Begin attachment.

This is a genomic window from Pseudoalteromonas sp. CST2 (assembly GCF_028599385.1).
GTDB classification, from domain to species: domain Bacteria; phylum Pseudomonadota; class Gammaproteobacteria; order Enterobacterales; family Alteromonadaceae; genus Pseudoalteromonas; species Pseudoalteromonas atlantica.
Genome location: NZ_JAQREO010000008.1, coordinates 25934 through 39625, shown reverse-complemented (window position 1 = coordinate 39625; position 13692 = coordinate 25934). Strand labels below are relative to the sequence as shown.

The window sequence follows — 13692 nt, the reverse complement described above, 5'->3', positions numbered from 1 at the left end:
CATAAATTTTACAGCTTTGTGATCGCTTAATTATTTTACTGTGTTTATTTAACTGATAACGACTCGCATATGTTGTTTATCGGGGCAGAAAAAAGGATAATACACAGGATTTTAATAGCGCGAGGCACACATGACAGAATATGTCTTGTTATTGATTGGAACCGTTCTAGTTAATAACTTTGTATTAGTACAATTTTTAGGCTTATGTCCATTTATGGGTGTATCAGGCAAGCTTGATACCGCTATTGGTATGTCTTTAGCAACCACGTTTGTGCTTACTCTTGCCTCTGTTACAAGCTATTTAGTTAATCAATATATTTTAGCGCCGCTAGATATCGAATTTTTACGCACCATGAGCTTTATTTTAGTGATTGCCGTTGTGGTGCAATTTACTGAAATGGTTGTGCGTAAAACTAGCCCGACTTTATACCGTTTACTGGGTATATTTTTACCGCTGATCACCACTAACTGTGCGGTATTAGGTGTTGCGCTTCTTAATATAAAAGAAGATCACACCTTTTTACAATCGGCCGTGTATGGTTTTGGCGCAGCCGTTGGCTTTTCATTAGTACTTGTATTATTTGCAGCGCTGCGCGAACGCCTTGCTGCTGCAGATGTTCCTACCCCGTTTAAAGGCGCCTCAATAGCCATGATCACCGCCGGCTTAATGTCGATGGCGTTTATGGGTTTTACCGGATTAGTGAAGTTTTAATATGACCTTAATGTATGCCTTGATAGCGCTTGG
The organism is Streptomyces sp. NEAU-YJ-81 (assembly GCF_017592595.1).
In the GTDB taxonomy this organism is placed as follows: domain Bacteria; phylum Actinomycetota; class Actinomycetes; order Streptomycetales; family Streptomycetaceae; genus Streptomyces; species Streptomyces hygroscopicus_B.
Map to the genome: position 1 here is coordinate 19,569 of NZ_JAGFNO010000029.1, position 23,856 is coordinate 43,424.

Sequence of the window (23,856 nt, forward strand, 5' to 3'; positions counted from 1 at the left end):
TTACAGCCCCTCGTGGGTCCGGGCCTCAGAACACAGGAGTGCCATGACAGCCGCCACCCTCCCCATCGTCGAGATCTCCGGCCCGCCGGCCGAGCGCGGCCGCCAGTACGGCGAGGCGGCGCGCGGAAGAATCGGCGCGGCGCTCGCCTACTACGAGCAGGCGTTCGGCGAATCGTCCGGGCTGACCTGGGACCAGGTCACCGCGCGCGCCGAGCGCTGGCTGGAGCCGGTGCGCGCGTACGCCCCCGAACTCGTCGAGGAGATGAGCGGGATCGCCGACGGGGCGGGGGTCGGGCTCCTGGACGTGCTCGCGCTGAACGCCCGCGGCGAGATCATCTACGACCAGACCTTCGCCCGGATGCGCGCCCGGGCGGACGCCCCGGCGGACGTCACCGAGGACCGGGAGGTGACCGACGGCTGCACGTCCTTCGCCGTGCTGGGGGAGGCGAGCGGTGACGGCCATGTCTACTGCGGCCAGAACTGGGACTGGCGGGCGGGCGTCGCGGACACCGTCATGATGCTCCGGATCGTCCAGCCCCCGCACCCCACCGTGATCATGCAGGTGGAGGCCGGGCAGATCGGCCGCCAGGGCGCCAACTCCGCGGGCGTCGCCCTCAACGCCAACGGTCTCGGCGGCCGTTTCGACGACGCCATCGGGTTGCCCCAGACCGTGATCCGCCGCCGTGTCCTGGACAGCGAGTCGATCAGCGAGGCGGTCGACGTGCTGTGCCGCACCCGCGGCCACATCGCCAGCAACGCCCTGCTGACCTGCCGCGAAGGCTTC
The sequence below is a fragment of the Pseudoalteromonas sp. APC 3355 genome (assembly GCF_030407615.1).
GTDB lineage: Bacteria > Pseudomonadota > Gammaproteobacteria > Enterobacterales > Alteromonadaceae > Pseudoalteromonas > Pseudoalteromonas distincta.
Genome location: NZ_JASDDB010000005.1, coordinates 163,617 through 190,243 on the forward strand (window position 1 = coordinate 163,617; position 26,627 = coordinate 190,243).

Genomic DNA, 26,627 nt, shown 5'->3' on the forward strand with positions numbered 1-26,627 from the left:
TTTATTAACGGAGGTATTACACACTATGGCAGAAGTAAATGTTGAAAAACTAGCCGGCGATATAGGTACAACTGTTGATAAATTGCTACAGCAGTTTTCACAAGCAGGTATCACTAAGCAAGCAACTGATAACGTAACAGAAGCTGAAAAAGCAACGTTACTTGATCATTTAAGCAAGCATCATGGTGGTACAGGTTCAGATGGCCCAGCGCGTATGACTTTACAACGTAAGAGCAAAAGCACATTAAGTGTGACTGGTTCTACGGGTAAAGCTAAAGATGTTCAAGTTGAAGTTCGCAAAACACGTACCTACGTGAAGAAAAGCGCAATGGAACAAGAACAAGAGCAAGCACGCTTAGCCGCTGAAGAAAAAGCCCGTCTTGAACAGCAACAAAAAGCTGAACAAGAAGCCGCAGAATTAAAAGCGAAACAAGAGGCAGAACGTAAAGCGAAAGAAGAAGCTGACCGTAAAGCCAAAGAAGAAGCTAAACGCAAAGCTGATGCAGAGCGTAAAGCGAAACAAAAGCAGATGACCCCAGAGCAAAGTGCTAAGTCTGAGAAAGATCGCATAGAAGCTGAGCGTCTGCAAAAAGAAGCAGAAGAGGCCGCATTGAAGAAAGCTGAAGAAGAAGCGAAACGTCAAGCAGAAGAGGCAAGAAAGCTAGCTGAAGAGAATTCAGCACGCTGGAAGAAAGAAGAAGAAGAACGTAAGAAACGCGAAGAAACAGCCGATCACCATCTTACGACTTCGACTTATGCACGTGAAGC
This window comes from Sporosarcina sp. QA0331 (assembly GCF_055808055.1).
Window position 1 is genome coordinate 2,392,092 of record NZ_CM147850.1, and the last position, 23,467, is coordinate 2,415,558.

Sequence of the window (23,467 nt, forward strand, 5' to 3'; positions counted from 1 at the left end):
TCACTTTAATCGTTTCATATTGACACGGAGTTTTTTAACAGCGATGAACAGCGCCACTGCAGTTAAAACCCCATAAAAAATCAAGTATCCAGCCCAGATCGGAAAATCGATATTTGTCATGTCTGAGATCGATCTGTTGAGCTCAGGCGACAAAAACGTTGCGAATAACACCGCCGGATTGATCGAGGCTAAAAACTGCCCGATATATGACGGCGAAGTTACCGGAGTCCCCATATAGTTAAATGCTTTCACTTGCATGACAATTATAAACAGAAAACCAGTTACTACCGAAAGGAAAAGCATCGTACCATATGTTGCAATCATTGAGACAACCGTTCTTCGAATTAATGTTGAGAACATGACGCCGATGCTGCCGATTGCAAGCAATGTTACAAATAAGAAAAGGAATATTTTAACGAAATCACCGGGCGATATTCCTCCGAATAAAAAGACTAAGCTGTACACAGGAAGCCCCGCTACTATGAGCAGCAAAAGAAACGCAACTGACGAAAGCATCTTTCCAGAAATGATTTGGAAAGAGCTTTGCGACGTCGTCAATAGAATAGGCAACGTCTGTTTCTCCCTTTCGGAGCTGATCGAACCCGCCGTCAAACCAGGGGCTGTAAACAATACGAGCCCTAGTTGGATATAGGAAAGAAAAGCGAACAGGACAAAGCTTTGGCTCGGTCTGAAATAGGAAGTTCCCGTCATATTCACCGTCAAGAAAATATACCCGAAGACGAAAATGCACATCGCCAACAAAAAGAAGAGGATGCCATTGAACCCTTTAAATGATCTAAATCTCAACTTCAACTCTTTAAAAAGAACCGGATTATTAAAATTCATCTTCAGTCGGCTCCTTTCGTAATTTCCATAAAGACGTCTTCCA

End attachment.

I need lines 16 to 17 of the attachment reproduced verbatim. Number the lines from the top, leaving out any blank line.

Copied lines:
This window comes from Sporosarcina sp. QA0331 (assembly GCF_055808055.1).
Window position 1 is genome coordinate 2,392,092 of record NZ_CM147850.1, and the last position, 23,467, is coordinate 2,415,558.